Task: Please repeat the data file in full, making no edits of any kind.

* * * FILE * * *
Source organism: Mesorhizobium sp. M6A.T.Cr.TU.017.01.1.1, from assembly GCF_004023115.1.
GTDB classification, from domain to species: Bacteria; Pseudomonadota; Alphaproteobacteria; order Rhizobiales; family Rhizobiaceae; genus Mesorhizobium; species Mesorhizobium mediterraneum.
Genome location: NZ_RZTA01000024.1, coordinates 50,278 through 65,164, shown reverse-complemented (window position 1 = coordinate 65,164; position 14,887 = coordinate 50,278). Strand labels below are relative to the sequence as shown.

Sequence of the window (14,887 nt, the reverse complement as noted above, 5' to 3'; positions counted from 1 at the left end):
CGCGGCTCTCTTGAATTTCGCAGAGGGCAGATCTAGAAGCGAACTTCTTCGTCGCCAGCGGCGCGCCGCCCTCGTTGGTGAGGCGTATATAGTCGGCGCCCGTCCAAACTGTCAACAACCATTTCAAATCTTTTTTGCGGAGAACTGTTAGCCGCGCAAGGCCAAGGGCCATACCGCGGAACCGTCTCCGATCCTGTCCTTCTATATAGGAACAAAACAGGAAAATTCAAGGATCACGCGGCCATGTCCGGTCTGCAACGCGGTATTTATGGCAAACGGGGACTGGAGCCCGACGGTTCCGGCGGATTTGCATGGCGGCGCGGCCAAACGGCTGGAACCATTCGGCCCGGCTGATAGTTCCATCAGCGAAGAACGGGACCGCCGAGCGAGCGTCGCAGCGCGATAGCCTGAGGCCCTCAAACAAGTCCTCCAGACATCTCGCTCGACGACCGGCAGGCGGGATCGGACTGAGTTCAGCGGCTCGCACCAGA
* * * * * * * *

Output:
Source organism: Mesorhizobium sp. M6A.T.Cr.TU.017.01.1.1, from assembly GCF_004023115.1.
GTDB classification, from domain to species: Bacteria; Pseudomonadota; Alphaproteobacteria; order Rhizobiales; family Rhizobiaceae; genus Mesorhizobium; species Mesorhizobium mediterraneum.
Genome location: NZ_RZTA01000024.1, coordinates 50,278 through 65,164, shown reverse-complemented (window position 1 = coordinate 65,164; position 14,887 = coordinate 50,278). Strand labels below are relative to the sequence as shown.

Sequence of the window (14,887 nt, the reverse complement as noted above, 5' to 3'; positions counted from 1 at the left end):
CGCGGCTCTCTTGAATTTCGCAGAGGGCAGATCTAGAAGCGAACTTCTTCGTCGCCAGCGGCGCGCCGCCCTCGTTGGTGAGGCGTATATAGTCGGCGCCCGTCCAAACTGTCAACAACCATTTCAAATCTTTTTTGCGGAGAACTGTTAGCCGCGCAAGGCCAAGGGCCATACCGCGGAACCGTCTCCGATCCTGTCCTTCTATATAGGAACAAAACAGGAAAATTCAAGGATCACGCGGCCATGTCCGGTCTGCAACGCGGTATTTATGGCAAACGGGGACTGGAGCCCGACGGTTCCGGCGGATTTGCATGGCGGCGCGGCCAAACGGCTGGAACCATTCGGCCCGGCTGATAGTTCCATCAGCGAAGAACGGGACCGCCGAGCGAGCGTCGCAGCGCGATAGCCTGAGGCCCTCAAACAAGTCCTCCAGACATCTCGCTCGACGACCGGCAGGCGGGATCGGACTGAGTTCAGCGGCTCGCACCAGA